Give patients what they need for good oral health

The removal of biofilm is pivotal in the prevention of oral diseases, and to reduce the risk of dental implant failure. Arming patients with tried and trusted solutions can help them to better care for their oral health at home, so they can enjoy the benefits that their dental implants offer for longer.


For more information on Waterpik® Water Flosser products visit Waterpik® products are available from Amazon, Costco UK, Argos, Boots, Superdrug and Tesco online and in stores across the UK and Ireland.

Join the 3,000+ dental teams who have already benefitted from a professional Waterpik® Lunch & Learn. Book your free session for 1 hour of verifiable CPD and a free Waterpik®Water Flosser – available either face to face or as a webinar – at 


Author: Anne Symons is  a Dental Hygienist currently working in a Specialist  Periodontal/implant practice and also a busy NHS surgery. She has previously worked in a Max Fax unit, and also taught Oral Health  care to staff in Nursing and Residential  homes. Anne is also a Professional Educator for Waterpik.


[i] Ghensi, P., Manghi, P., Zolfo, M., Armanini, F., Pasolli, E., Bolzan, M., Bertelle, A., Dell’Acqua, F., Dellasega, E., Waldner, R., Tessarolo, F., Tomasi, C. and Segata, N. (2020). Strong oral plaque microbiome signatures for dental implant diseases identified by strain-resolution metagenomics. npj Biofilms and Microbiomes, [online] 6(1), pp.1–12. Available at: [Accessed 3 Oct. 2022].

[ii] Marsh, P., Do and Devine (2013). Oral biofilms: molecular analysis, challenges, and future prospects in dental diagnostics. Clinical, Cosmetic and Investigational Dentistry, [online] p.11. Available at:,provide%20benefits%20to%20the%20host. [Accessed 3 Oct. 2022].

[iii] Rath, S., Bal, S.C.B. and Dubey, D. (2021). Oral Biofilm: Development Mechanism, Multidrug Resistance, and Their Effective Management with Novel Techniques. Rambam Maimonides Medical Journal, [online] 12(1), p.e0004. Available at: [Accessed 3 Oct. 2022].

[iv] Kligman, S., Ren, Z., Chung, C.-H., Perillo, M.A., Chang, Y.-C., Koo, H., Zheng, Z. and Li, C. (2021). The Impact of Dental Implant Surface Modifications on Osseointegration and Biofilm Formation. Journal of Clinical Medicine, [online] 10(8). Available at: [Accessed 3 Oct. 2022].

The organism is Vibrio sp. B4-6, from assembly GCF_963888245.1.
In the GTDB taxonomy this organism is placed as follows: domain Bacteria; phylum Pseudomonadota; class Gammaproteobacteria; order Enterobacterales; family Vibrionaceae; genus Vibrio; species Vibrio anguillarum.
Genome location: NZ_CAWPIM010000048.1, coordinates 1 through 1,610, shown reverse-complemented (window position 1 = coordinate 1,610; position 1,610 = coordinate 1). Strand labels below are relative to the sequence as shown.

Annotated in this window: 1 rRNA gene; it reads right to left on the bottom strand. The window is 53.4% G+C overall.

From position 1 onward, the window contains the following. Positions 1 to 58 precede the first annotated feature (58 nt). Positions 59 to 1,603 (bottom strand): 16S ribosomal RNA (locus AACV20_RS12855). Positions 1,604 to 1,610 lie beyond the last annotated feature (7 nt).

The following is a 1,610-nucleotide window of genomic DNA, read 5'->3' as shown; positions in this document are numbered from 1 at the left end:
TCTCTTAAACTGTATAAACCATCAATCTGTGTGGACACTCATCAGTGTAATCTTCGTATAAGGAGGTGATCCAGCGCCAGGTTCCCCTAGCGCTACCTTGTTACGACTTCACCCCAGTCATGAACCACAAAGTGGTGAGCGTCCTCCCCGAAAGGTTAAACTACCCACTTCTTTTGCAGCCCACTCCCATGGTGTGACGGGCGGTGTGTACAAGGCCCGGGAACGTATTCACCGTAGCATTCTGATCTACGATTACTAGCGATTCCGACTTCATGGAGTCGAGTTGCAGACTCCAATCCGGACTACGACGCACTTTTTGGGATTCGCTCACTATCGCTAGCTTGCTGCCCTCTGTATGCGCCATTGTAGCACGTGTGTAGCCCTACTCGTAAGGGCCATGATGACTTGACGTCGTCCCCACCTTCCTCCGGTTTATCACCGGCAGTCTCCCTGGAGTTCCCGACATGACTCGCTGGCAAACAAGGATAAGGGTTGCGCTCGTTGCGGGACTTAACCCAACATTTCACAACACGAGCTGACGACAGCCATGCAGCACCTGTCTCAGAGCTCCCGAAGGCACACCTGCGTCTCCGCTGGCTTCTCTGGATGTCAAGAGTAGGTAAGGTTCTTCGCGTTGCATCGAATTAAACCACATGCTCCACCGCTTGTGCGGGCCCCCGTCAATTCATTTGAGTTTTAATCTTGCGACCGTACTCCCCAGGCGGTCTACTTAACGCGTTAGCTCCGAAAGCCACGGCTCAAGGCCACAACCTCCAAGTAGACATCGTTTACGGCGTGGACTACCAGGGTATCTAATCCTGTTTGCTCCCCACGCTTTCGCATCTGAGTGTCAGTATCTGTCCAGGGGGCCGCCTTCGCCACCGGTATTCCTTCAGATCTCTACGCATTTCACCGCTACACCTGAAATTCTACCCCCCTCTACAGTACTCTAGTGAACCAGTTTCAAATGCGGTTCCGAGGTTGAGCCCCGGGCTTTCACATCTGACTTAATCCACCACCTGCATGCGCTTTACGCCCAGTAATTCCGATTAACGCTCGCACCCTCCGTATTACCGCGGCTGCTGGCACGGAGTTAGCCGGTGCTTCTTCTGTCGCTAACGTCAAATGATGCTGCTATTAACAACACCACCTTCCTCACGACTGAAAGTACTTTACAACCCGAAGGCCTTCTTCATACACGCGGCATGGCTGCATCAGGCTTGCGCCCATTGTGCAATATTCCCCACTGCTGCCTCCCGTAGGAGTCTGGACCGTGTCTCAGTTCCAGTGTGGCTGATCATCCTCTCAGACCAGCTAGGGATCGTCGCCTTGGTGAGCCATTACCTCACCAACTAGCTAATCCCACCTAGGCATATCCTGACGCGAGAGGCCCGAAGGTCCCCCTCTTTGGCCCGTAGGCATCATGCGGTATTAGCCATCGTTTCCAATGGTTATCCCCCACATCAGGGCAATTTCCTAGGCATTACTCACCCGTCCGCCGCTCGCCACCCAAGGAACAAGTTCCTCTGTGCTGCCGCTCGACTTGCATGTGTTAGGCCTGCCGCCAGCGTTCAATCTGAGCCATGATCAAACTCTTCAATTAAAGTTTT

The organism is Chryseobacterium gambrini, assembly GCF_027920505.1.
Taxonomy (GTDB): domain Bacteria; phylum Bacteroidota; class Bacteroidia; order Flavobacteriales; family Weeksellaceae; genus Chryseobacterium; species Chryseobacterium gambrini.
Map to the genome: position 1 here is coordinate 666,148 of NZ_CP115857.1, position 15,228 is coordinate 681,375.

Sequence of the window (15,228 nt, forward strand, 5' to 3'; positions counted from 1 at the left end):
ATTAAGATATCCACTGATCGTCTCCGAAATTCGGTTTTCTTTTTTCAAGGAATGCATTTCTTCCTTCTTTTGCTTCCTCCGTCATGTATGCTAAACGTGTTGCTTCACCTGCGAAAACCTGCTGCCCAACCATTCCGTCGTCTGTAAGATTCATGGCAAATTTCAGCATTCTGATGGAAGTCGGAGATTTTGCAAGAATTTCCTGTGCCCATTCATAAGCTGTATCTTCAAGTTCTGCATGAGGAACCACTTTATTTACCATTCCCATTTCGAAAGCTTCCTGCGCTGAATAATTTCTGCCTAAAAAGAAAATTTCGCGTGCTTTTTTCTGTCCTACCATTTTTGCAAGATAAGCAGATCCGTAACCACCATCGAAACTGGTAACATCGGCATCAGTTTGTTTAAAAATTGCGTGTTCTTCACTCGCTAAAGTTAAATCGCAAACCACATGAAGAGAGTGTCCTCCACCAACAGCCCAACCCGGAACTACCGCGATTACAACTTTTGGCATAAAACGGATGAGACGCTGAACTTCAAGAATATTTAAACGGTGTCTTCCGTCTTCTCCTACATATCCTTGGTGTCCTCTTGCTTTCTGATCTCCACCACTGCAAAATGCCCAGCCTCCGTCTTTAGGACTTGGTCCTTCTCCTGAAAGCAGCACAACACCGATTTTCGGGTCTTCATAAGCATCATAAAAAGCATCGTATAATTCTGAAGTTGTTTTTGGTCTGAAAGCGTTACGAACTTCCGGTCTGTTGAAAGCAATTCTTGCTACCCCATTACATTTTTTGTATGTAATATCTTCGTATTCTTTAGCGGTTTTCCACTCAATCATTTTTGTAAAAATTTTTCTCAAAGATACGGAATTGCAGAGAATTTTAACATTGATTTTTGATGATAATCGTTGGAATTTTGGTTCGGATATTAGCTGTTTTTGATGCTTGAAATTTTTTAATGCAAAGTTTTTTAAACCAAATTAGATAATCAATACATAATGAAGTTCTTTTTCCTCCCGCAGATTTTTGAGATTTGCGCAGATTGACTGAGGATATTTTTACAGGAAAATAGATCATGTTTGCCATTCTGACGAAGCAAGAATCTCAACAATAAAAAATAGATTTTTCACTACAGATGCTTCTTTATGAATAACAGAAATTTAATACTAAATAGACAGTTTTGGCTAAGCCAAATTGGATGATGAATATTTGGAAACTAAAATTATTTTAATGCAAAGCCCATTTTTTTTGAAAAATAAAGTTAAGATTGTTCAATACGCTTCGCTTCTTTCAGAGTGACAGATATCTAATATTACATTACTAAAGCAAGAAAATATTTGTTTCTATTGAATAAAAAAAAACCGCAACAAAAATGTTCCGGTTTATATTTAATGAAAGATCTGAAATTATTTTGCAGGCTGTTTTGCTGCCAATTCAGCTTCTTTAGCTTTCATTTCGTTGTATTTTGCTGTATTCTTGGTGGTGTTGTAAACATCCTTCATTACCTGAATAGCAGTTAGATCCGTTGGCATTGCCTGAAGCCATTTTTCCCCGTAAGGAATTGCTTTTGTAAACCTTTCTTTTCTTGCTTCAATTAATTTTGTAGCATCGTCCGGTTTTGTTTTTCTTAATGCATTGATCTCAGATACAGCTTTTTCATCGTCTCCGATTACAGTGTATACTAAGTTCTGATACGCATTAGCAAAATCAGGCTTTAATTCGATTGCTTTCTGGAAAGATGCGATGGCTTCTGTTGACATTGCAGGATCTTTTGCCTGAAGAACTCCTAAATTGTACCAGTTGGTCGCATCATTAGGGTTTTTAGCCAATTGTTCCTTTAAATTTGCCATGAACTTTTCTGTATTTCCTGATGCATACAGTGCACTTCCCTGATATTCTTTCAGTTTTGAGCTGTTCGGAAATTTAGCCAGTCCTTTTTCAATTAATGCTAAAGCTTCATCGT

[v] Cortellini, S., Favril, C., De Nutte, M., Teughels, W. and Quirynen, M. (2019). Patient compliance as a risk factor for the outcome of implant treatment. Periodontology 2000, [online] 81(1), pp.209–225. Available at: [Accessed 3 Oct. 2022].

[vi] Do, T.A., Le, H.S., Shen, Y.-W., Huang, H.-L. and Fuh, L.-J. (2020). Risk Factors related to Late Failure of Dental Implant—A Systematic Review of Recent Studies. International Journal of Environmental Research and Public Health, [online] 17(11), p.3931. Available at: [Accessed 3 Oct. 2022].

[vii] Meyle, J., Casado, P., Fourmousis, I., Kumar, P., Quirynen, M. and Salvi, G.E. (2019). General genetic and acquired risk factors, and prevalence of peri‐implant diseases – Consensus report of working group 1. International Dental Journal, [online] 69(S2), pp.3–6. Available at: [Accessed 3 Oct. 2022].

[viii] Daubert, D.M., Weinstein, B.F., Bordin, S., Leroux, B.G. and Flemmig, T.F. (2015). Prevalence and Predictive Factors for Peri-Implant Disease and Implant Failure: A Cross-Sectional Analysis. Journal of Periodontology, [online] 86(3), pp.337–347. Available at: [Accessed 3 Oct. 2022].

[ix] (n.d.). YouGov. [online] Available at: [Accessed 4 Oct. 2022].

[x] Luz, M., Guarizo Klingbeil, M.F., Gomes Henriques, P.S. and Lewgoy, H.R. (2016). Comparison between Interdental Brush and Dental Floss for Controlling Interproximal Biofilm in Teeth and Implants. Dental Health: Current Research, [online] 2(3). doi:10.4172/2470-0886.1000119.

[xi] Lyle, D.M. (2012). Relevance of the water flosser: 50 years of data. Compendium of Continuing Education in Dentistry (Jamesburg, N.J.: 1995), [online] 33(4), pp.278–280, 282. Available at: [Accessed 3 Oct. 2022].

[xii] Goyal, C.R., Lyle, D.M., Qaqish, J.G. and Schuller, R. (2013). Evaluation of the plaque removal efficacy of a water flosser compared to string floss in adults after a single use. The Journal of clinical dentistry, [online] 24(2), pp.37–42. Available at: [Accessed 3 Oct. 2022].

[xiii] Magnuson B, Harsono M, Stark PC, et al. Compend of Contin Ed in Dent 2013; 34(Special Issue 8):2-7. Study conducted at Tufts University, School of Dental Medicine, Boston, Massachusetts.